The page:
Courtesy of HBA of SW Missouri
Builder Charlie Kuehn of Four State Homes in Joplin, an HBA board member, with Todd Parrott, Crew Chief No. 9 for NASCAR Driver Marcos Ambrose at the site of the seven-house, seven-day, Extreme Makeover build in Joplin after the tornado. Kuehn coordinated the efforts of seven HBA builders in the Extreme Makeover build. During the rebuilding, Kuehn played a key role in helping to organize out-of-town builders to perform insurance work, providing space in his own office for insurance adjusters to work, and guaranteeing the work of builders from nearby Springfield.
Courtesy of HBA of SW Missouri
Builder Charlie Kuehn at the site of the Extreme Makeover seven-home, seven-day build in Joplin. Kuehn oversaw the build, carried out by seven builders from the Homebuilders Association of Southwest Missouri, headquartered in Joplin (www.hbabuilders.com). Says Crystal Harrington, HBA executive officer: “Charlie was sleeping about two hours a night that week.”
Courtesy of HBA of SW Missouri
Joplin homebuilder Charlie Kuehn (right) with Sam Clifton of Millstone Custom Homes in Nixa, Missouri. Clifton and Kuehn were the two lead builders on site for the seven-day, seven-home Extreme Makeover build in Joplin in October, 2011."
When the tornado hit Joplin, HBA board member Charlie Kuehn already had lots of work. Kuehn spent years working for Tom Mayberry as a supervisor on insurance jobs, before he started his own business; he still does a lot of insurance work, but he has also branched out into commercial construction. This spring, he was committed to an office park project, with a commercial build-out on the boards after that.
So when the tornado hit, Kuehn had a problem. How could he help with the rebuilding, when he was already so busy?
"A couple weeks after the tornado, Charlie called me at 5 in the morning," says Crystal Harrington. "He said, ‘Crystal, listen! I’ve been up all night. I’ve got an idea!’"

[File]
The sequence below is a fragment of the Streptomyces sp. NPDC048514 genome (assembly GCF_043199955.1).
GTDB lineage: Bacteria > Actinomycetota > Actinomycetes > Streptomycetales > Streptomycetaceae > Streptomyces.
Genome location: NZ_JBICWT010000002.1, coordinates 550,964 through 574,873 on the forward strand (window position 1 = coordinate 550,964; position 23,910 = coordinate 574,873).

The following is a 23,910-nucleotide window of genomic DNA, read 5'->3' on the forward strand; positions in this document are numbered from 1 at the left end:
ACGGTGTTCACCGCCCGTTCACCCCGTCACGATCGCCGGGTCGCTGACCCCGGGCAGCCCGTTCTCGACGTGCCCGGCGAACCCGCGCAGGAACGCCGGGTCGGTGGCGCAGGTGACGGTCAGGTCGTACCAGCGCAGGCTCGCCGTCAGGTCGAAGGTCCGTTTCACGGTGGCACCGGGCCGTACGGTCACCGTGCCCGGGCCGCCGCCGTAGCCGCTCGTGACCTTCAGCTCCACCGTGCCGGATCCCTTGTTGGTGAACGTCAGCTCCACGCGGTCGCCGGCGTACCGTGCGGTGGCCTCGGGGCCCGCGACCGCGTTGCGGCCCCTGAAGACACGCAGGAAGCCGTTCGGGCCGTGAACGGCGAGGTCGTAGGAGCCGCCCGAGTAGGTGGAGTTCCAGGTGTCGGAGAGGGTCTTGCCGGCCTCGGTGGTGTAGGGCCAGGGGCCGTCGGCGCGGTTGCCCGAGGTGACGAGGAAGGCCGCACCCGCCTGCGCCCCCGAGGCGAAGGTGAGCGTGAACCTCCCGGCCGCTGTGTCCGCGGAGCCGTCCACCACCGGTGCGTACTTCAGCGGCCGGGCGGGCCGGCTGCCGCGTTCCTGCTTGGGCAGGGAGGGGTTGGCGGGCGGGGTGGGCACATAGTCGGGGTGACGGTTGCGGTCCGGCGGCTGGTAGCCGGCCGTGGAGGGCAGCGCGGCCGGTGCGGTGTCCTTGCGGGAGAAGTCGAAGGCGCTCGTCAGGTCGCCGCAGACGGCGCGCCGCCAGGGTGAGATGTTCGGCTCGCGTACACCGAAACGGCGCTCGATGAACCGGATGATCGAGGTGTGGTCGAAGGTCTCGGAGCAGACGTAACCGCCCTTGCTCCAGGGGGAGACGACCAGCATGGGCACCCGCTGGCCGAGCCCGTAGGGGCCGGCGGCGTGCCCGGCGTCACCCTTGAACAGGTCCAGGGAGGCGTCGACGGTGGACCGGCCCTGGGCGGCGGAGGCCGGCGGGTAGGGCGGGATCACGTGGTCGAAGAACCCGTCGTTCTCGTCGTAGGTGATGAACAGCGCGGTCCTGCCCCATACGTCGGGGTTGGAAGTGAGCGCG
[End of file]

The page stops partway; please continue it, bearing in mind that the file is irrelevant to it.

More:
Kuehn knew that insurance adjusters from many different companies were flocking to Joplin to handle the avalanche of tornado-related claims. He also knew that local contractors were tapped out by the volume of work — but that Joplin townsfolk were understandably reluctant to trust their homes and their funds to storm-chasers from out of town (or out of state). And Kuehn had figured out how he could fit in.
He knew a lot of insurance adjusters. They were working out of hotel rooms, campers, even tents. So he offered them space in his office—desks, phones, the works. And he asked Crystal Harrington to help him link up with reputable builders from nearby Springfield who might be willing and able to handle a high volume of repair and rebuilding work. Charlie would show the out-of-town contractors the ropes: introduce them to the adjusters camped out in his office, teach them to estimate insurance work by the book, and help them navigate the paperwork maze. And Kuehn, with his strong local reputation, would warranty the work—easing the worries of Joplin residents who were not sure who they could trust.
People knew Charlie Kuehn wouldn’t be leaving town and leaving them with a faulty repair and no recourse. But before he promised to back up their work, he had to make sure that the builders he brought in were quality. He interviewed about a dozen, and he partnered up with three.
Pretty soon, Kuehn had 15 adjusters working in his office, fielding millions of dollars worth of claims. And with the setup he had cobbled together, the work was getting done, and done well.